New Nintendo, new Mario. That's a given. But there's a lot of different forms a Mario game can take. What does the Switch hold in store for Nintendo's flagship franchise?
From what we can saw in the trailer that was showcased at the #NintendoSwitch launch event, Super Mario Odyssey's gameplay promises 3D platforming in the style of Super Mario 64 and Super Mario Galaxy, in which Mario can explore large, open levels in a free-roaming fashion.
The vehicle for the titular odyssey seems to be some kind of world-hopping airship which Mario emerges from to explore each realm. The stages themselves look massive, but rather than a unified open world, players will probably use the airship to transition between distinct areas.
New Donk City Boy
An Italian plumber in New York? Now I've seen everything! Nintendo, you've surely gone too far. Seriously, that opener, when Mario jumps straight out of a sewer and right into the uncanny valley put the fear of God into me. Is this going to be Grand Theft Mushroom? Mario doesn't look too good close to reality.
Seeing the ostensibly human Mario in direct contrast to the realistically portrayed New Donkers is freaky as hell, revealing us as the tall, shambling monsters that we really are. At least Mario seems to treat our distorted forms with respect, perhaps even pity. People on Twitter are already picking up on some awkward moments:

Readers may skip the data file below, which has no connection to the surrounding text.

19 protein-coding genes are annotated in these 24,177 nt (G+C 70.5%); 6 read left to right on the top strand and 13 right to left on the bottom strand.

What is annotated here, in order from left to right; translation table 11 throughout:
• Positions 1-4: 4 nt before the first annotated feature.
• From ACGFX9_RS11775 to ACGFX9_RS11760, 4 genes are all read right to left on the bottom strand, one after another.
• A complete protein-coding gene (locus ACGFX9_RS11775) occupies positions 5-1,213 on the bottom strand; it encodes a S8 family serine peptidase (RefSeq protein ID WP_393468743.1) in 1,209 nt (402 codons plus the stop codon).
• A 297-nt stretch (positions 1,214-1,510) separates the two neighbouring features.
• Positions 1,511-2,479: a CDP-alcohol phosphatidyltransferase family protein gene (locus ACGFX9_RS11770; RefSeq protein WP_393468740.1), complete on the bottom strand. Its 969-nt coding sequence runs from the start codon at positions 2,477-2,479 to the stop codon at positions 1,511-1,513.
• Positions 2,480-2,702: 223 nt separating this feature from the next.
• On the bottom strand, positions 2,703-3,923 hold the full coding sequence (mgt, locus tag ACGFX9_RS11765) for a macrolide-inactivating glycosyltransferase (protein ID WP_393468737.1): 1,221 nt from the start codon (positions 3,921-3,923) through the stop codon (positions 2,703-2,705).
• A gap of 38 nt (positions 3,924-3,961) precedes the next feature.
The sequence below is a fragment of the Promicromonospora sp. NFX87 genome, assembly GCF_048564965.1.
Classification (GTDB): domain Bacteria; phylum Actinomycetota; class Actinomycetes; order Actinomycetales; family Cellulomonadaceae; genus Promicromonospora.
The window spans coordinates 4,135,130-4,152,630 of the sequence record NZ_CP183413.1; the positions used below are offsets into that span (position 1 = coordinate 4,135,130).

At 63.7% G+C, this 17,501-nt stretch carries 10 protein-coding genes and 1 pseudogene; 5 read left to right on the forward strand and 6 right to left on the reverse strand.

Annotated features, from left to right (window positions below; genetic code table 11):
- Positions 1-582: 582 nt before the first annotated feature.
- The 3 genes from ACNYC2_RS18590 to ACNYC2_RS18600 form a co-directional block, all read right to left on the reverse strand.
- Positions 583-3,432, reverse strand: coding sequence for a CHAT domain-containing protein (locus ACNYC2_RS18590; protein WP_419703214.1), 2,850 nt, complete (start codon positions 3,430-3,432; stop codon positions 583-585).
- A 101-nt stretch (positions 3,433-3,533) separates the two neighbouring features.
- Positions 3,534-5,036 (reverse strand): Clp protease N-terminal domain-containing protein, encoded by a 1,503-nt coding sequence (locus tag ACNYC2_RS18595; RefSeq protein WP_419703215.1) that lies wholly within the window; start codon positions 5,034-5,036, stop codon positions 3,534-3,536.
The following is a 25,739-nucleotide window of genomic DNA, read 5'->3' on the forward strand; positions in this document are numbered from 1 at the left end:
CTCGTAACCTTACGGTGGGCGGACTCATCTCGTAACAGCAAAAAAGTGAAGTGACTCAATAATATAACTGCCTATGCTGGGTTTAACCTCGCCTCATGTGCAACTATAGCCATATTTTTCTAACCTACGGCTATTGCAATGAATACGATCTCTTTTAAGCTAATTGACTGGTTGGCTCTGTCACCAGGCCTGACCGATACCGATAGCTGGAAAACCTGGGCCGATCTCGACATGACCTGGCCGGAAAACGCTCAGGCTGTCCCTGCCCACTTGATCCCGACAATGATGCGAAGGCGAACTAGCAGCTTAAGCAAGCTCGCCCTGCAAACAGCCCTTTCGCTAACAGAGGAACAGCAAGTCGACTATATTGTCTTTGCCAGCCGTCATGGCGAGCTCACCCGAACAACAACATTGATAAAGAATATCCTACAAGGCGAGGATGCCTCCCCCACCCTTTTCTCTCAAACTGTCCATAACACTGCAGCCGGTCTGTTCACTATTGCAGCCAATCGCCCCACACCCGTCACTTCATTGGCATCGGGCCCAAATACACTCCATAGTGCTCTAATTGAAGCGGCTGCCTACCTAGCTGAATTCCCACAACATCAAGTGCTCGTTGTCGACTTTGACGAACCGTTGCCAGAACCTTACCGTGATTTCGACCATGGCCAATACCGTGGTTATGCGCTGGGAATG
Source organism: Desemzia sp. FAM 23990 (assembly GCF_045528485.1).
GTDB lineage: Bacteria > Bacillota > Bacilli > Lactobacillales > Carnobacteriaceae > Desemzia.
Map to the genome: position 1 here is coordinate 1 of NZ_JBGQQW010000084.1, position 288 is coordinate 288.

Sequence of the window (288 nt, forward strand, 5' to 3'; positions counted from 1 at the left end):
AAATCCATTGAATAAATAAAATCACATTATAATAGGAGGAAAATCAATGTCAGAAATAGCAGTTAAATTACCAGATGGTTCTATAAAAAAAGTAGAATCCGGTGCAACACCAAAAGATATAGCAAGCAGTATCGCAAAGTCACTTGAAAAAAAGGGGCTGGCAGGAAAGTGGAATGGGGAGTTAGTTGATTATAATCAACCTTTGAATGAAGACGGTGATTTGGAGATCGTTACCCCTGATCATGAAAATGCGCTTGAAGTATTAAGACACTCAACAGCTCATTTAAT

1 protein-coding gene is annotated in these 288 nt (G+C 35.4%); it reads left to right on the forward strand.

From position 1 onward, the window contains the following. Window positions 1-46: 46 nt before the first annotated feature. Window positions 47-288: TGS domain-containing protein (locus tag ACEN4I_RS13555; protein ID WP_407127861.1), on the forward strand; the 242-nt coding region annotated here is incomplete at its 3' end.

Mario looks more at home jumping around New Donk City's impressive skyline, far from other 'people' where the skyscrapers make for a cool urban platforming environment (eat your heart out, traceurs). It's when he gets close to human life that things get weird. Do you think these cab drivers accept fares in the form of giant gold coins?
Mario seems to carry around a bubble of alternative reality, as even the dust he kicks up around his shoes differs from the more realistic dust clouds that follow in the wake of the New Donk taxis.
New Scenes, Old Enemies
In the more cartoonish levels though, Super Mario’s Odyssey's silly imagination runs wild in gorgeous environments, including lush forests, ancient ruins, a giant cooking table, and what looks to be some kind of cyberpunk style cityscape. I really love those water effects.
Although Super Mario Odyssey isn't afraid to throw in new elements, it's comforting to see that Mario's motivations remain unchanged. Princess Peach has fallen into Bowser's clutches yet again (seriously, we should just accept that they belong together), and this time they're engaged to be wed. Presumably it's up to Mario to nix these nefarious nuptials.
You might have noticed Bowser menacing Mario by casting his chapeau, Oddjob-style. Well, our plucky plumber won't be outdone by his reptilian rival, and has a few tricks (and a thankfully normal looking head) under his own hat. He can toss his cap and even use it as a temporary platform. In another strange twist right at the end, it seems like the hat itself is meant to be some kind of character, popping out a pair of eyes. What eldritch sorcery is this?
'That hat's got a lot of character' sounds like what you might say to a friend who's made an unfortunate choice of headgear for a party. But we've got a lot of time to see where Nintendo's going with this particular sartorial selection.
See the full launch trailer for Super Mario Odyssey right here:
What do you think of Super Mario Odyssey's new levels? Let us know in the comments!